Japan’s prime minsiter visits tsunami-hit fishing city

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TOKYO (AP) — Prime Minister Naoto Kan paid another visit to Japan‘s tsunami-devastated coast Sunday, promising officials in a fishing-dependent city that his government will do whatever it can to help.

Mr. Kan visited Ishinomaki, a coastal city of 163,000 people in Miyagi, one of the prefectures (states) hardest hit by the March 11 earthquake and tsunami that killed as many as 25,000 people, destroyed miles of coastline and left tens of thousands homeless.

“The government will do its utmost to help you,” Mr. Kan, dressed in blue work clothes, told local people gathered near the sea. “We will support you so that you can resume fishing.”

Ishinomaki Mayor Hiroshi Kameyama told him the government needs to quickly build temporary homes for the 17,000 city residents who lost theirs and are living in shelters. More than 2,600 people from Ishinomaki were killed in the disaster, and another 2,800 are missing. Boats were also destroyed, crippling the fishing industry, which accounts for 40 percent of the city’s economy.

While Mr. Kan was visiting Ishinomaki, Japanese and U.S. troops fanned out along the coast in another all-out search for bodies by land, air and sea.

Television news showed them using heavy equipment to lift a boat washed inland by the tsunami so they could search a crushed car underneath. No one was inside.

“A month after the earthquake and tsunami, many people are still missing,” said Japanese Defense Ministry spokesman Norikazu Muratani. “We would like to do our utmost to find bodies for their families.”

Only 13,000 deaths have been confirmed so far, and many bodies have likely washed out to sea and will never be found.

A similar three-day search with even more troops a week ago found just 70 bodies, underscoring the difficulties of locating victims in the ocean and the debris along the coast.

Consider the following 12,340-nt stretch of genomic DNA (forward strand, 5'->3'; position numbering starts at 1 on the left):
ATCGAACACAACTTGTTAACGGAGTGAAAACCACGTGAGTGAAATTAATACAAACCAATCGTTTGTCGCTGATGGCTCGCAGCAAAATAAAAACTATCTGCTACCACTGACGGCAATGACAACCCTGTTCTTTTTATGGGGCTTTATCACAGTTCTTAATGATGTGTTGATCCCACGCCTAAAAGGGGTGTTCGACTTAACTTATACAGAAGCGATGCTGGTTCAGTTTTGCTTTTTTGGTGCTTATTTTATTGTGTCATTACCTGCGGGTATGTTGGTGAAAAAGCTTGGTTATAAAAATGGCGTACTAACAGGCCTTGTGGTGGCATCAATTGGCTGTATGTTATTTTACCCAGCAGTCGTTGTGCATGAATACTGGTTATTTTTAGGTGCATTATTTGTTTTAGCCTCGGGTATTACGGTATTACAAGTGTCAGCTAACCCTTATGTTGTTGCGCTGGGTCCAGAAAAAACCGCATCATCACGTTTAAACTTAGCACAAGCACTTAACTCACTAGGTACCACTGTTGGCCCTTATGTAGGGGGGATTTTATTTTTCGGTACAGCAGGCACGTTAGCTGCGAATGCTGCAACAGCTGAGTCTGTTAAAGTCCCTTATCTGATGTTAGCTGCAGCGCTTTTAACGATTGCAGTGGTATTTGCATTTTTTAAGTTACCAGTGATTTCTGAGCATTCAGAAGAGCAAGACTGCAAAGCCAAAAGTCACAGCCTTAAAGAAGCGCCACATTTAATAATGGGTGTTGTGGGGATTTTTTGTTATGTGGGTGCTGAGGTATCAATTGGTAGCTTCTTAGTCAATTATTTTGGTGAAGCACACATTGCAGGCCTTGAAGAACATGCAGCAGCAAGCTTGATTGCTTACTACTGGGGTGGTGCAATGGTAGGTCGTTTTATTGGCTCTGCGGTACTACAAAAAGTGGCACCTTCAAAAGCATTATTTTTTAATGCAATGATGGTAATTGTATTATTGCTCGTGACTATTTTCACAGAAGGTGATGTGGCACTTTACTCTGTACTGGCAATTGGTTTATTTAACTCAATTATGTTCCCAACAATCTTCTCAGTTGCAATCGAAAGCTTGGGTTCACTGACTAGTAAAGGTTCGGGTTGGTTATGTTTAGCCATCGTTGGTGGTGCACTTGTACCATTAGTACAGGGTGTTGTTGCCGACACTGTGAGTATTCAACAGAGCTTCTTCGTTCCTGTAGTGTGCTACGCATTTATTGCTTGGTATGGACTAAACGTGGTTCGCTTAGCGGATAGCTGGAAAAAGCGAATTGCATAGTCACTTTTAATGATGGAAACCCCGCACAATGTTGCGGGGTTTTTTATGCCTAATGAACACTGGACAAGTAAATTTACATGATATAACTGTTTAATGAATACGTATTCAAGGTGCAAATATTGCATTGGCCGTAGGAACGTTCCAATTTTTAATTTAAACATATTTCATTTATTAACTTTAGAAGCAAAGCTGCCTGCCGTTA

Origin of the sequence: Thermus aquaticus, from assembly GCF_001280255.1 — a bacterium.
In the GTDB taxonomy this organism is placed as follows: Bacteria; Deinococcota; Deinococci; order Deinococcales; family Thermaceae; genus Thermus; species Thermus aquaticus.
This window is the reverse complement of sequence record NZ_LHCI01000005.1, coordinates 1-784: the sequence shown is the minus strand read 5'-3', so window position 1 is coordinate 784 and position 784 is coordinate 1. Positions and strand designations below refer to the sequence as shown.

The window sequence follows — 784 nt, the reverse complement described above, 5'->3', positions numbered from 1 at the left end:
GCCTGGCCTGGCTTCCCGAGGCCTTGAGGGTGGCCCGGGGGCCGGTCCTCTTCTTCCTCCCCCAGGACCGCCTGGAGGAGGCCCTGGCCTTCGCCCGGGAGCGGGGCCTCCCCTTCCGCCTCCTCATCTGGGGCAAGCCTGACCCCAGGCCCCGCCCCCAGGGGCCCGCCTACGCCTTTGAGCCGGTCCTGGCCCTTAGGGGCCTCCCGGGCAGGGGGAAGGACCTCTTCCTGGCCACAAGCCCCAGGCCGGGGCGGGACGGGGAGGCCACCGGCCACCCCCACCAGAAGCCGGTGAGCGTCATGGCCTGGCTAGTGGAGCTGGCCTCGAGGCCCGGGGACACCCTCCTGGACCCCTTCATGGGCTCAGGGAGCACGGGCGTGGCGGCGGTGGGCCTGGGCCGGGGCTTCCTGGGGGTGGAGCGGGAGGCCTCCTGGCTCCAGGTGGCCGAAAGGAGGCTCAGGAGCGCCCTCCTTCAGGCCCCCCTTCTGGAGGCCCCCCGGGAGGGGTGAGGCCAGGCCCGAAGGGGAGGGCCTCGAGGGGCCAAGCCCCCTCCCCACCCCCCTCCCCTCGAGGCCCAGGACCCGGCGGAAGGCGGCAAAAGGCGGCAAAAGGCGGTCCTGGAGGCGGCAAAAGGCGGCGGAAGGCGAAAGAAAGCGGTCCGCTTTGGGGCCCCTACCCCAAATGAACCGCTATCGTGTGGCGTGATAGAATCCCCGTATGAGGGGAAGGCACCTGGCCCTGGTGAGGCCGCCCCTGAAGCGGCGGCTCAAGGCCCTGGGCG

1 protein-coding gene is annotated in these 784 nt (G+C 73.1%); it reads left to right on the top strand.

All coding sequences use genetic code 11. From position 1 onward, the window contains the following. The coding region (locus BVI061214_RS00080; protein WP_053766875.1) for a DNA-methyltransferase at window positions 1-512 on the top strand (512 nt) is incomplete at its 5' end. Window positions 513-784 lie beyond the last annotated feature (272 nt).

In coastal Fukushima on Sunday, a middle-aged man watched as soldiers in scuba gear dove underwater. He hoped they would locate his younger brother, a fisherman who was swept away.

“He must be trapped in the boat,” the man told public broadcaster NHK, which did not identify him. “I’m just praying soldiers will find him.”

The latest search was to last just one day and did not include the 12-mile evacuation zone around the tsunami-flooded Fukushima Dai-ichi nuclear complex. Police officers decked out in full protective gear continue the dangerous, painstaking task of looking for bodies inside that zone.

Workers at the complex have spent the past month frantically trying to stop radiation spewing from nuclear reactors by restoring the cooling systems, but they still have a long way to go.

Contamination in water pooling around the complex has slowed efforts to stabilize the reactors, emitting so much radiation in some places that workers can get in only for short periods of time, if at all.

In a move that prompted some criticism from neighboring countries, engineers decided earlier this month to deliberately pump less-contaminated water into the ocean from a storage facility they thought might make a good receptacle for the more highly radioactive water. They are also pumping out water from drains to keep it from backing up.

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